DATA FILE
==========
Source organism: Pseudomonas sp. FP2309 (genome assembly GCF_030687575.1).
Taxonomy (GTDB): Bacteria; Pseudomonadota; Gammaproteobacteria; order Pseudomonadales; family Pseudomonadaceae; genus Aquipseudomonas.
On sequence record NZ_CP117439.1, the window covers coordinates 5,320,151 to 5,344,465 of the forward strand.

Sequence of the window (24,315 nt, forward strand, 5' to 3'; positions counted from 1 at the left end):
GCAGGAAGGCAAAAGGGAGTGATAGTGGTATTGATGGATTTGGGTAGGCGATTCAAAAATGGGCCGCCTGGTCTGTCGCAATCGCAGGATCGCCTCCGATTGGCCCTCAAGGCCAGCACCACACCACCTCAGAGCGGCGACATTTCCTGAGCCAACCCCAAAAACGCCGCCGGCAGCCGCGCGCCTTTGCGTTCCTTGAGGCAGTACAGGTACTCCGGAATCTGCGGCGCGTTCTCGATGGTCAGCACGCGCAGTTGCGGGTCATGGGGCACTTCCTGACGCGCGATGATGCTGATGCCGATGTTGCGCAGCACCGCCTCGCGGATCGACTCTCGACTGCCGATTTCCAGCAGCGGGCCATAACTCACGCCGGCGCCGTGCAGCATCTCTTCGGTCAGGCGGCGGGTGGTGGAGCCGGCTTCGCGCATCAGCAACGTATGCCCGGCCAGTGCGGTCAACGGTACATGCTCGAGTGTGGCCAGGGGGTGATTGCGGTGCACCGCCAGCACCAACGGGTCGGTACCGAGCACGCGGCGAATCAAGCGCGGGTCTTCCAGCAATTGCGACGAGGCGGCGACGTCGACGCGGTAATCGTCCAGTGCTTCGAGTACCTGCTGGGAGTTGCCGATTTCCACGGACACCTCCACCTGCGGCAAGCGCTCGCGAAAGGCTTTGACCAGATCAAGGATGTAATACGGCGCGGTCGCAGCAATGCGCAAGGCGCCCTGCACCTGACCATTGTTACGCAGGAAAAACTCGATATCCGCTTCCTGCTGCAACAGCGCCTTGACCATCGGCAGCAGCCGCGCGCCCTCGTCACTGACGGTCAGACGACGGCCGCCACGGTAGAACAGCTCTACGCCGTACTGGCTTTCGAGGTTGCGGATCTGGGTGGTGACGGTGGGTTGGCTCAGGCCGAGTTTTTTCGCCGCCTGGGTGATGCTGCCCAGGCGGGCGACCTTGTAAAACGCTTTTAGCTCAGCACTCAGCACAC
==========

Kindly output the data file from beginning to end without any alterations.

Source organism: Pseudomonas sp. FP2309 (genome assembly GCF_030687575.1).
Taxonomy (GTDB): Bacteria; Pseudomonadota; Gammaproteobacteria; order Pseudomonadales; family Pseudomonadaceae; genus Aquipseudomonas.
On sequence record NZ_CP117439.1, the window covers coordinates 5,320,151 to 5,344,465 of the forward strand.

Sequence of the window (24,315 nt, forward strand, 5' to 3'; positions counted from 1 at the left end):
GCAGGAAGGCAAAAGGGAGTGATAGTGGTATTGATGGATTTGGGTAGGCGATTCAAAAATGGGCCGCCTGGTCTGTCGCAATCGCAGGATCGCCTCCGATTGGCCCTCAAGGCCAGCACCACACCACCTCAGAGCGGCGACATTTCCTGAGCCAACCCCAAAAACGCCGCCGGCAGCCGCGCGCCTTTGCGTTCCTTGAGGCAGTACAGGTACTCCGGAATCTGCGGCGCGTTCTCGATGGTCAGCACGCGCAGTTGCGGGTCATGGGGCACTTCCTGACGCGCGATGATGCTGATGCCGATGTTGCGCAGCACCGCCTCGCGGATCGACTCTCGACTGCCGATTTCCAGCAGCGGGCCATAACTCACGCCGGCGCCGTGCAGCATCTCTTCGGTCAGGCGGCGGGTGGTGGAGCCGGCTTCGCGCATCAGCAACGTATGCCCGGCCAGTGCGGTCAACGGTACATGCTCGAGTGTGGCCAGGGGGTGATTGCGGTGCACCGCCAGCACCAACGGGTCGGTACCGAGCACGCGGCGAATCAAGCGCGGGTCTTCCAGCAATTGCGACGAGGCGGCGACGTCGACGCGGTAATCGTCCAGTGCTTCGAGTACCTGCTGGGAGTTGCCGATTTCCACGGACACCTCCACCTGCGGCAAGCGCTCGCGAAAGGCTTTGACCAGATCAAGGATGTAATACGGCGCGGTCGCAGCAATGCGCAAGGCGCCCTGCACCTGACCATTGTTACGCAGGAAAAACTCGATATCCGCTTCCTGCTGCAACAGCGCCTTGACCATCGGCAGCAGCCGCGCGCCCTCGTCACTGACGGTCAGACGACGGCCGCCACGGTAGAACAGCTCTACGCCGTACTGGCTTTCGAGGTTGCGGATCTGGGTGGTGACGGTGGGTTGGCTCAGGCCGAGTTTTTTCGCCGCCTGGGTGATGCTGCCCAGGCGGGCGACCTTGTAAAACGCTTTTAGCTCAGCACTCAGCACAC